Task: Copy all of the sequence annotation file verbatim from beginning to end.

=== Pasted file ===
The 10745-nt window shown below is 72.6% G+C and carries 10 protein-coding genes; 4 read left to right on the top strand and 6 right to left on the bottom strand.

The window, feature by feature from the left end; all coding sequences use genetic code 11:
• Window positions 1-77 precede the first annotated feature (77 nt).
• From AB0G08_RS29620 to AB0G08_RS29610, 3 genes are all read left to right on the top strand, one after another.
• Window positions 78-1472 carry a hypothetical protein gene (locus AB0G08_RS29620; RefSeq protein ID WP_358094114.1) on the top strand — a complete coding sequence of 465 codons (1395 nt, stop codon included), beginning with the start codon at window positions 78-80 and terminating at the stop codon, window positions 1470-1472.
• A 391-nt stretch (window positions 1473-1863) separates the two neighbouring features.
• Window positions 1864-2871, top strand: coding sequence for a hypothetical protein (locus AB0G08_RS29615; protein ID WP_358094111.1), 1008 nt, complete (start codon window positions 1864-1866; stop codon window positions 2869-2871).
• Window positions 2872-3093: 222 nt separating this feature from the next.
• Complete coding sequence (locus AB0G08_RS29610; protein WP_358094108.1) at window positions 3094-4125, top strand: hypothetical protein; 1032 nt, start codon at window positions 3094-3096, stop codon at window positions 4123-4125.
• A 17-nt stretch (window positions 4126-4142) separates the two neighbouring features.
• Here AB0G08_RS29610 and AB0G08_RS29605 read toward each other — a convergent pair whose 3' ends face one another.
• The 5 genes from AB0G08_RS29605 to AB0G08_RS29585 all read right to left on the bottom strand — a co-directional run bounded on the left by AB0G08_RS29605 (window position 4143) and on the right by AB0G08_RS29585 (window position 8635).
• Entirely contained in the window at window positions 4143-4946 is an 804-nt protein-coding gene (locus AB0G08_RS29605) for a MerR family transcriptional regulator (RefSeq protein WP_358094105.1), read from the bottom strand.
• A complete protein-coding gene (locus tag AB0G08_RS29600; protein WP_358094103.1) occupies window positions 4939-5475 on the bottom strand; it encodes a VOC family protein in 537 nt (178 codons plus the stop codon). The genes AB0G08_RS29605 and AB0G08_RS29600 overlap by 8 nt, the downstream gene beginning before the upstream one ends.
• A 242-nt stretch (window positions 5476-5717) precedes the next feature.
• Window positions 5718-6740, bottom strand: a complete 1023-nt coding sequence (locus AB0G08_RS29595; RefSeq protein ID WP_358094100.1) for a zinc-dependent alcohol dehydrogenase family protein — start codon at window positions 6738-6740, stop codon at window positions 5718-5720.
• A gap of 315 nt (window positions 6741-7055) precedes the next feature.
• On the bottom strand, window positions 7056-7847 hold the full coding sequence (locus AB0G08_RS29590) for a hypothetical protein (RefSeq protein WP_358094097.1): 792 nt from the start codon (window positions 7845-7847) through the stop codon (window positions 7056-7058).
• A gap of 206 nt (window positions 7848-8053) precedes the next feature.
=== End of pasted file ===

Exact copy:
The 10745-nt window shown below is 72.6% G+C and carries 10 protein-coding genes; 4 read left to right on the top strand and 6 right to left on the bottom strand.

The window, feature by feature from the left end; all coding sequences use genetic code 11:
• Window positions 1-77 precede the first annotated feature (77 nt).
• From AB0G08_RS29620 to AB0G08_RS29610, 3 genes are all read left to right on the top strand, one after another.
• Window positions 78-1472 carry a hypothetical protein gene (locus AB0G08_RS29620; RefSeq protein ID WP_358094114.1) on the top strand — a complete coding sequence of 465 codons (1395 nt, stop codon included), beginning with the start codon at window positions 78-80 and terminating at the stop codon, window positions 1470-1472.
• A 391-nt stretch (window positions 1473-1863) separates the two neighbouring features.
• Window positions 1864-2871, top strand: coding sequence for a hypothetical protein (locus AB0G08_RS29615; protein ID WP_358094111.1), 1008 nt, complete (start codon window positions 1864-1866; stop codon window positions 2869-2871).
• Window positions 2872-3093: 222 nt separating this feature from the next.
• Complete coding sequence (locus AB0G08_RS29610; protein WP_358094108.1) at window positions 3094-4125, top strand: hypothetical protein; 1032 nt, start codon at window positions 3094-3096, stop codon at window positions 4123-4125.
• A 17-nt stretch (window positions 4126-4142) separates the two neighbouring features.
• Here AB0G08_RS29610 and AB0G08_RS29605 read toward each other — a convergent pair whose 3' ends face one another.
• The 5 genes from AB0G08_RS29605 to AB0G08_RS29585 all read right to left on the bottom strand — a co-directional run bounded on the left by AB0G08_RS29605 (window position 4143) and on the right by AB0G08_RS29585 (window position 8635).
• Entirely contained in the window at window positions 4143-4946 is an 804-nt protein-coding gene (locus AB0G08_RS29605) for a MerR family transcriptional regulator (RefSeq protein WP_358094105.1), read from the bottom strand.
• A complete protein-coding gene (locus tag AB0G08_RS29600; protein WP_358094103.1) occupies window positions 4939-5475 on the bottom strand; it encodes a VOC family protein in 537 nt (178 codons plus the stop codon). The genes AB0G08_RS29605 and AB0G08_RS29600 overlap by 8 nt, the downstream gene beginning before the upstream one ends.
• A 242-nt stretch (window positions 5476-5717) precedes the next feature.
• Window positions 5718-6740, bottom strand: a complete 1023-nt coding sequence (locus AB0G08_RS29595; RefSeq protein ID WP_358094100.1) for a zinc-dependent alcohol dehydrogenase family protein — start codon at window positions 6738-6740, stop codon at window positions 5718-5720.
• A gap of 315 nt (window positions 6741-7055) precedes the next feature.
• On the bottom strand, window positions 7056-7847 hold the full coding sequence (locus AB0G08_RS29590) for a hypothetical protein (RefSeq protein WP_358094097.1): 792 nt from the start codon (window positions 7845-7847) through the stop codon (window positions 7056-7058).
• A gap of 206 nt (window positions 7848-8053) precedes the next feature.